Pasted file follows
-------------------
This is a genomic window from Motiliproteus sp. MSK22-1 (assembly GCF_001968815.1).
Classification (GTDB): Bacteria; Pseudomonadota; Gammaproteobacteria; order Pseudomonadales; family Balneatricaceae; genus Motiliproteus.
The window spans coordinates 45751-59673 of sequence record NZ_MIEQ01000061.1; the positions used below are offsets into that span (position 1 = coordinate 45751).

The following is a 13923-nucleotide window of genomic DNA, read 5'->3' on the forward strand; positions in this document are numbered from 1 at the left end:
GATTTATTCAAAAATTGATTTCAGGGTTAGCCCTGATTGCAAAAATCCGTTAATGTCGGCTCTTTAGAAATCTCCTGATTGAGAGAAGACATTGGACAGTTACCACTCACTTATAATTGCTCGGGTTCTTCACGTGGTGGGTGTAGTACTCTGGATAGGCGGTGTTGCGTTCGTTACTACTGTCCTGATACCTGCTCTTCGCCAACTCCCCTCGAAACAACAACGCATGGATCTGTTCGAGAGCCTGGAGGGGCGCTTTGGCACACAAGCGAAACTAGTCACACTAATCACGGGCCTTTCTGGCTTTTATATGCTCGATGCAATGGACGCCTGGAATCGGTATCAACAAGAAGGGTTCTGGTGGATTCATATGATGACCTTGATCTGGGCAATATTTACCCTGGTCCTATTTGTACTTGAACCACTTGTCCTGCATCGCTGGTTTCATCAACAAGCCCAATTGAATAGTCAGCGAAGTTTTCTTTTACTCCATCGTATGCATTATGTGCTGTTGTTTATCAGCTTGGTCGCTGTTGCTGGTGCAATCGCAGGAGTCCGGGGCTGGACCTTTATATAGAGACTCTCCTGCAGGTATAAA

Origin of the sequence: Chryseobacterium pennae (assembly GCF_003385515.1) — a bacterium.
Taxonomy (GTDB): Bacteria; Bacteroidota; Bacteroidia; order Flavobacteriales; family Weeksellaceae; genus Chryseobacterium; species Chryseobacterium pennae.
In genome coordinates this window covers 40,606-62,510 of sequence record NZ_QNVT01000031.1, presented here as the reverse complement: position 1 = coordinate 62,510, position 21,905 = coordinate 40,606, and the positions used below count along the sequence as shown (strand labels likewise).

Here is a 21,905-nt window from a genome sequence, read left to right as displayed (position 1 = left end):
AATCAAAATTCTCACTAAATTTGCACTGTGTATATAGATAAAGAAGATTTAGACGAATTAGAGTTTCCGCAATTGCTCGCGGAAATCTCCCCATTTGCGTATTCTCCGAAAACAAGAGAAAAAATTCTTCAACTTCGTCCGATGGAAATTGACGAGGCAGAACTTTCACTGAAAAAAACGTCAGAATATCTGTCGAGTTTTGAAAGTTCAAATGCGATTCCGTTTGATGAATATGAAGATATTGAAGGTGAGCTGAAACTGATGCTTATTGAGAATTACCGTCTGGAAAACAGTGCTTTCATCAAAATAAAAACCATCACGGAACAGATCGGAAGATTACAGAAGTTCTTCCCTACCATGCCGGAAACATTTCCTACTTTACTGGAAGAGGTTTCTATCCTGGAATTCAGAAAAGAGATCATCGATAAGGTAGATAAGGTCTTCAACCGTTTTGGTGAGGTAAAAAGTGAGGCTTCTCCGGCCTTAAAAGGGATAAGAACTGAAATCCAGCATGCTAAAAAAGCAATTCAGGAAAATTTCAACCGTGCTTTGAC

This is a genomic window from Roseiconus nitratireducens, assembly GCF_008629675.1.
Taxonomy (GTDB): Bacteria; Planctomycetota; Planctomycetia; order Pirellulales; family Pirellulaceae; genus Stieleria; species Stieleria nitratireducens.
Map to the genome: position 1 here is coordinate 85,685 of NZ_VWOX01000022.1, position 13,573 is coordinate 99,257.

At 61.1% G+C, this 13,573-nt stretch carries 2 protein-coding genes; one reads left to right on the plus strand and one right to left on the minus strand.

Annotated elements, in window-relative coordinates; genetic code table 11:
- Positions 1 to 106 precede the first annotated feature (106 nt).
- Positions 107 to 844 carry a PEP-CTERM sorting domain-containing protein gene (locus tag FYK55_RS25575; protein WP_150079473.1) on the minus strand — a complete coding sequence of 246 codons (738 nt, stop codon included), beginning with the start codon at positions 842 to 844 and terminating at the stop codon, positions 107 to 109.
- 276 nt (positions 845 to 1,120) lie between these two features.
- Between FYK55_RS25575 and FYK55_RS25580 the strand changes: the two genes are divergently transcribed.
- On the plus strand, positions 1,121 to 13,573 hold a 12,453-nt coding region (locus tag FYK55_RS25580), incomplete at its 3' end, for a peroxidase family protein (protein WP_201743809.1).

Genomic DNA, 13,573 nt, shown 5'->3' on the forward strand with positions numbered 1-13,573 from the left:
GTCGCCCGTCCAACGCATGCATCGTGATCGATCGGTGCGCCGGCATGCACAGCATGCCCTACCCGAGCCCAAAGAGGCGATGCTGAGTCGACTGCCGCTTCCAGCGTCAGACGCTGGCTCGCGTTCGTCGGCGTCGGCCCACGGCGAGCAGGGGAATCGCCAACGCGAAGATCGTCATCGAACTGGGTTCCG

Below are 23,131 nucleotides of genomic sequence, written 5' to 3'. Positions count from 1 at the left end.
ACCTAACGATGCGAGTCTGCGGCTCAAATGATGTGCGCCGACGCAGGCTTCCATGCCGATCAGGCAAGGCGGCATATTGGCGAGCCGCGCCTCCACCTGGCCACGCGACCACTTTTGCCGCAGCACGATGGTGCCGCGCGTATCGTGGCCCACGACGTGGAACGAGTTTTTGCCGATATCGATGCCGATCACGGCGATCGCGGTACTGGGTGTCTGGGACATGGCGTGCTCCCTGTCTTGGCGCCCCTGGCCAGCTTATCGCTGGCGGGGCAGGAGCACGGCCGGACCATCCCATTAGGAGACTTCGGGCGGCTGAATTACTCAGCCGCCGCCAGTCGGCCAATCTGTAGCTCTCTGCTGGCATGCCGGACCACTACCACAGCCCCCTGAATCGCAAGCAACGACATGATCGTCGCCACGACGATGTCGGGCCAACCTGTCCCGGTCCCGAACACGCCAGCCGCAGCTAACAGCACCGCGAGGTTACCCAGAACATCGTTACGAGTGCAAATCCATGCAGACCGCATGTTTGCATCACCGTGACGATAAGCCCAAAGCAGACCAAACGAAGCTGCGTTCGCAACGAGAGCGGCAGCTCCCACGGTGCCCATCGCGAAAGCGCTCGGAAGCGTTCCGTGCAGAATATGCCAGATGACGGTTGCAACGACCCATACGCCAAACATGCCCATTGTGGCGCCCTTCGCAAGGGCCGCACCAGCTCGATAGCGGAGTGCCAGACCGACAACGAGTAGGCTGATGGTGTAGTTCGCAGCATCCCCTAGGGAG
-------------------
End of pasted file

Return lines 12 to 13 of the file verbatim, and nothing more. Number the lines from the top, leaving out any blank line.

Taxonomy (GTDB): Bacteria; Planctomycetota; Planctomycetia; order Pirellulales; family Pirellulaceae; genus Stieleria; species Stieleria nitratireducens.
Map to the genome: position 1 here is coordinate 85,685 of NZ_VWOX01000022.1, position 13,573 is coordinate 99,257.